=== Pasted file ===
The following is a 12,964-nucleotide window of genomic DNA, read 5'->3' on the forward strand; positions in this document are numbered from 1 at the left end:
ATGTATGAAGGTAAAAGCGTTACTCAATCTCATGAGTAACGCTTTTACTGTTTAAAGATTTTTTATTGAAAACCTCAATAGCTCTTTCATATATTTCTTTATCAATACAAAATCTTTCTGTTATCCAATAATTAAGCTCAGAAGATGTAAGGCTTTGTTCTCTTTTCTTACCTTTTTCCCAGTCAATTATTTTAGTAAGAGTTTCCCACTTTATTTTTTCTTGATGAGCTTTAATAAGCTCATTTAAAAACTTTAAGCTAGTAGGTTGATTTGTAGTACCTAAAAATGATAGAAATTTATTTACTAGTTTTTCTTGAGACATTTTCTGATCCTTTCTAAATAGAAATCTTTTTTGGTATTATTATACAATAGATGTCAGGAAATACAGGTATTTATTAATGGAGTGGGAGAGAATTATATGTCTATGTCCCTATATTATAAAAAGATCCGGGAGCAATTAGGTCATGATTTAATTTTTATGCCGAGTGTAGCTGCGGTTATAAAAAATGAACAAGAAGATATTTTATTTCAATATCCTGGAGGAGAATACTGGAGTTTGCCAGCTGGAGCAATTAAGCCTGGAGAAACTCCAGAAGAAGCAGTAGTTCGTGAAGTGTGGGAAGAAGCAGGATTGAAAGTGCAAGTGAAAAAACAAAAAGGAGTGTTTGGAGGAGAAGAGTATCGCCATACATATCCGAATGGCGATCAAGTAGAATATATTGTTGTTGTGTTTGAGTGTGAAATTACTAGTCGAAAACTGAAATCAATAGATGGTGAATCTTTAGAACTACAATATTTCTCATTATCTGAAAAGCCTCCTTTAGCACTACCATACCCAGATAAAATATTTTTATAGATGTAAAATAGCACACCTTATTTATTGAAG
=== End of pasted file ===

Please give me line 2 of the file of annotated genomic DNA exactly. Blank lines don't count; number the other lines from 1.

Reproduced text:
ATGTATGAAGGTAAAAGCGTTACTCAATCTCATGAGTAACGCTTTTACTGTTTAAAGATTTTTTATTGAAAACCTCAATAGCTCTTTCATATATTTCTTTATCAATACAAAATCTTTCTGTTATCCAATAATTAAGCTCAGAAGATGTAAGGCTTTGTTCTCTTTTCTTACCTTTTTCCCAGTCAATTATTTTAGTAAGAGTTTCCCACTTTATTTTTTCTTGATGAGCTTTAATAAGCTCATTTAAAAACTTTAAGCTAGTAGGTTGATTTGTAGTACCTAAAAATGATAGAAATTTATTTACTAGTTTTTCTTGAGACATTTTCTGATCCTTTCTAAATAGAAATCTTTTTTGGTATTATTATACAATAGATGTCAGGAAATACAGGTATTTATTAATGGAGTGGGAGAGAATTATATGTCTATGTCCCTATATTATAAAAAGATCCGGGAGCAATTAGGTCATGATTTAATTTTTATGCCGAGTGTAGCTGCGGTTATAAAAAATGAACAAGAAGATATTTTATTTCAATATCCTGGAGGAGAATACTGGAGTTTGCCAGCTGGAGCAATTAAGCCTGGAGAAACTCCAGAAGAAGCAGTAGTTCGTGAAGTGTGGGAAGAAGCAGGATTGAAAGTGCAAGTGAAAAAACAAAAAGGAGTGTTTGGAGGAGAAGAGTATCGCCATACATATCCGAATGGCGATCAAGTAGAATATATTGTTGTTGTGTTTGAGTGTGAAATTACTAGTCGAAAACTGAAATCAATAGATGGTGAATCTTTAGAACTACAATATTTCTCATTATCTGAAAAGCCTCCTTTAGCACTACCATACCCAGATAAAATATTTTTATAGATGTAAAATAGCACACCTTATTTATTGAAG